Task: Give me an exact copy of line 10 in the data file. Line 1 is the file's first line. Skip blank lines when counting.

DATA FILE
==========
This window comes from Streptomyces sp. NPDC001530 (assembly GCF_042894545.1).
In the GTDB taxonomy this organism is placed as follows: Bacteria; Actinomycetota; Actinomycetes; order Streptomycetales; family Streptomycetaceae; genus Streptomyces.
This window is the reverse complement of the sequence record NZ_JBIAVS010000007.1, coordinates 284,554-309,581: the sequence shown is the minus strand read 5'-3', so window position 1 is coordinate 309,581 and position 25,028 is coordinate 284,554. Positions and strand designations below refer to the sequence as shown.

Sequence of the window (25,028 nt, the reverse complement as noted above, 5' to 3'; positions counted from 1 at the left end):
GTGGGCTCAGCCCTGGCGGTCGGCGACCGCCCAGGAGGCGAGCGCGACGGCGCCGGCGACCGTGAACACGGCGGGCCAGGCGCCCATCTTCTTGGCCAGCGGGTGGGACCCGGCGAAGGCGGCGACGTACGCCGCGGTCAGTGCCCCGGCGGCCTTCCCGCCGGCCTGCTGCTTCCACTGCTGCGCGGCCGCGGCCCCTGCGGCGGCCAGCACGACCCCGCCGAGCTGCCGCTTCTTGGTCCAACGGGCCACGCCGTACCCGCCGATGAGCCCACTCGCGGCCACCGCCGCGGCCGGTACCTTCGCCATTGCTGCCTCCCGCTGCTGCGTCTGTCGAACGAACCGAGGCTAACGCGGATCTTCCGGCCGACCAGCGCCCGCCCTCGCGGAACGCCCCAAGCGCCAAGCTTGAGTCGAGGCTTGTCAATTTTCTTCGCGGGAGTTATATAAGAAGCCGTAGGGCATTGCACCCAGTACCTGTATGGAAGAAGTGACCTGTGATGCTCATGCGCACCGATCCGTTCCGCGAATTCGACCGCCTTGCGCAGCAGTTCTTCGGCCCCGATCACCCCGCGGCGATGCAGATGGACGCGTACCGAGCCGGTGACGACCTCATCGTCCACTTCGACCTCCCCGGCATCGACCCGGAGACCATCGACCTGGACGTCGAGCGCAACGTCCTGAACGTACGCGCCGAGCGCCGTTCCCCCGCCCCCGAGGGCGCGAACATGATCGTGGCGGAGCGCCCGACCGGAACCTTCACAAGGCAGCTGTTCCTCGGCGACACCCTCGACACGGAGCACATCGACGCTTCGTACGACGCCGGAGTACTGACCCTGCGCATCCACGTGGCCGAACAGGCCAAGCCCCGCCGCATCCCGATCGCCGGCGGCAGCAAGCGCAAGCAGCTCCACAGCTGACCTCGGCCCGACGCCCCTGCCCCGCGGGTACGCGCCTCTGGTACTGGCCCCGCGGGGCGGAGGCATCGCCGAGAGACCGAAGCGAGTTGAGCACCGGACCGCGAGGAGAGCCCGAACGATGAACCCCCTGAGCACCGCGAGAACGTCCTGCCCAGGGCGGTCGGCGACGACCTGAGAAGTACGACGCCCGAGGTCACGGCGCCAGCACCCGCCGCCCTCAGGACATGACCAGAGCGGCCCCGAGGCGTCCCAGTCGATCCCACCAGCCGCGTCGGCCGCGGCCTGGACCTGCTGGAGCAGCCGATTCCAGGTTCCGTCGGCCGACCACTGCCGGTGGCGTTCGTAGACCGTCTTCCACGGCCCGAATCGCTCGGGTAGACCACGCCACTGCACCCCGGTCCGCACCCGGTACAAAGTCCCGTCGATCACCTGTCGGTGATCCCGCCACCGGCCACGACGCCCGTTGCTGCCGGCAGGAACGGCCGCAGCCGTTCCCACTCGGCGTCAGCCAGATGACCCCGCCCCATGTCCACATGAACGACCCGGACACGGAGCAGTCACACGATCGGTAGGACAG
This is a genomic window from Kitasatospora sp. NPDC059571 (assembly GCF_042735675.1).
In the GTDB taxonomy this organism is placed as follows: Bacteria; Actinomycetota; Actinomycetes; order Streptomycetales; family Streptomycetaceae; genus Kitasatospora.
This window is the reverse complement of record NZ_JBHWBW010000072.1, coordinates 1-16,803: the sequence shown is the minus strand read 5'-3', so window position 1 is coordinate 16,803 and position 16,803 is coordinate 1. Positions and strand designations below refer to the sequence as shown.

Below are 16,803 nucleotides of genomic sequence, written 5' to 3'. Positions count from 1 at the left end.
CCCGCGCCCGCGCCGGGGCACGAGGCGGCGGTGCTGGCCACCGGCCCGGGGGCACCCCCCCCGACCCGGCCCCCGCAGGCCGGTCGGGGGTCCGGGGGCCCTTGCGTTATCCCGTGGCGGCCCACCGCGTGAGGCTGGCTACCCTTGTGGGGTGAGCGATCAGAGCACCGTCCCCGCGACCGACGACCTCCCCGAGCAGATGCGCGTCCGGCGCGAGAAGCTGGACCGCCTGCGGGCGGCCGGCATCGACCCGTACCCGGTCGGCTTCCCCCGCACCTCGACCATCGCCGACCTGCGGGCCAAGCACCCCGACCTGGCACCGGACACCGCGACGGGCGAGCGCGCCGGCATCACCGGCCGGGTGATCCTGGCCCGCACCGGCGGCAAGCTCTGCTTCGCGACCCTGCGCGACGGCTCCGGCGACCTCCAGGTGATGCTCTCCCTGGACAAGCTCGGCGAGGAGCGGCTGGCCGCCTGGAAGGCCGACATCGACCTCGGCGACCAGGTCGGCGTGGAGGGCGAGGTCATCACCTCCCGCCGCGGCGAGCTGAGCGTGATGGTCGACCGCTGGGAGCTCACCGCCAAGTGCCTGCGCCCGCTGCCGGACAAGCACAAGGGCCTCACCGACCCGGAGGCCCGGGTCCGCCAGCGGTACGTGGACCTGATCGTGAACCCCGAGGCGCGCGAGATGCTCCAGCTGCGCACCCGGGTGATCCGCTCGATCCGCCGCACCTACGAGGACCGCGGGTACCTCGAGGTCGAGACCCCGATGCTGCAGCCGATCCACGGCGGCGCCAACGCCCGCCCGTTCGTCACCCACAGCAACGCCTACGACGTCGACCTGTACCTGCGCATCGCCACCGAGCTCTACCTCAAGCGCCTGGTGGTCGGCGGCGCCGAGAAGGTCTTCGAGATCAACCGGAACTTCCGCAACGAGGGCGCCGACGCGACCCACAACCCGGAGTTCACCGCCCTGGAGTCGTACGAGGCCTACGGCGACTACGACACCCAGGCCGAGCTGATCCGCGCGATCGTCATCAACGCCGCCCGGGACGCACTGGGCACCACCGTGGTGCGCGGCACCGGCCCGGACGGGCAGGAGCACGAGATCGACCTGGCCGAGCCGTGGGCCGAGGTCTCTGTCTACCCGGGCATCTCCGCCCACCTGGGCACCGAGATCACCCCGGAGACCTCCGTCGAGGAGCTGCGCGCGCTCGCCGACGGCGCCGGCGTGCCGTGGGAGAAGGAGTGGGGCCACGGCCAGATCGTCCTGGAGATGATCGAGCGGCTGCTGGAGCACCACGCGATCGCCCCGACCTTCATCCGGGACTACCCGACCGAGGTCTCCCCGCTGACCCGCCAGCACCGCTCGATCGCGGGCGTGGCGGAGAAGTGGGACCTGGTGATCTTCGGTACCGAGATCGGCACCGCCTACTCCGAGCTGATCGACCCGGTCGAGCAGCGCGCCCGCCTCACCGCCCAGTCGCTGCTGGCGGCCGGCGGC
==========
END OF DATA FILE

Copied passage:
CCCGCGCCCGCGCCGGGGCACGAGGCGGCGGTGCTGGCCACCGGCCCGGGGGCACCCCCCCCGACCCGGCCCCCGCAGGCCGGTCGGGGGTCCGGGGGCCCTTGCGTTATCCCGTGGCGGCCCACCGCGTGAGGCTGGCTACCCTTGTGGGGTGAGCGATCAGAGCACCGTCCCCGCGACCGACGACCTCCCCGAGCAGATGCGCGTCCGGCGCGAGAAGCTGGACCGCCTGCGGGCGGCCGGCATCGACCCGTACCCGGTCGGCTTCCCCCGCACCTCGACCATCGCCGACCTGCGGGCCAAGCACCCCGACCTGGCACCGGACACCGCGACGGGCGAGCGCGCCGGCATCACCGGCCGGGTGATCCTGGCCCGCACCGGCGGCAAGCTCTGCTTCGCGACCCTGCGCGACGGCTCCGGCGACCTCCAGGTGATGCTCTCCCTGGACAAGCTCGGCGAGGAGCGGCTGGCCGCCTGGAAGGCCGACATCGACCTCGGCGACCAGGTCGGCGTGGAGGGCGAGGTCATCACCTCCCGCCGCGGCGAGCTGAGCGTGATGGTCGACCGCTGGGAGCTCACCGCCAAGTGCCTGCGCCCGCTGCCGGACAAGCACAAGGGCCTCACCGACCCGGAGGCCCGGGTCCGCCAGCGGTACGTGGACCTGATCGTGAACCCCGAGGCGCGCGAGATGCTCCAGCTGCGCACCCGGGTGATCCGCTCGATCCGCCGCACCTACGAGGACCGCGGGTACCTCGAGGTCGAGACCCCGATGCTGCAGCCGATCCACGGCGGCGCCAACGCCCGCCCGTTCGTCACCCACAGCAACGCCTACGACGTCGACCTGTACCTGCGCATCGCCACCGAGCTCTACCTCAAGCGCCTGGTGGTCGGCGGCGCCGAGAAGGTCTTCGAGATCAACCGGAACTTCCGCAACGAGGGCGCCGACGCGACCCACAACCCGGAGTTCACCGCCCTGGAGTCGTACGAGGCCTACGGCGACTACGACACCCAGGCCGAGCTGATCCGCGCGATCGTCATCAACGCCGCCCGGGACGCACTGGGCACCACCGTGGTGCGCGGCACCGGCCCGGACGGGCAGGAGCACGAGATCGACCTGGCCGAGCCGTGGGCCGAGGTCTCTGTCTACCCGGGCATCTCCGCCCACCTGGGCACCGAGATCACCCCGGAGACCTCCGTCGAGGAGCTGCGCGCGCTCGCCGACGGCGCCGGCGTGCCGTGGGAGAAGGAGTGGGGCCACGGCCAGATCGTCCTGGAGATGATCGAGCGGCTGCTGGAGCACCACGCGATCGCCCCGACCTTCATCCGGGACTACCCGACCGAGGTCTCCCCGCTGACCCGCCAGCACCGCTCGATCGCGGGCGTGGCGGAGAAGTGGGACCTGGTGATCTTCGGTACCGAGATCGGCACCGCCTACTCCGAGCTGATCGACCCGGTCGAGCAGCGCGCCCGCCTCACCGCCCAGTCGCTGCTGGCGGCCGGCGGC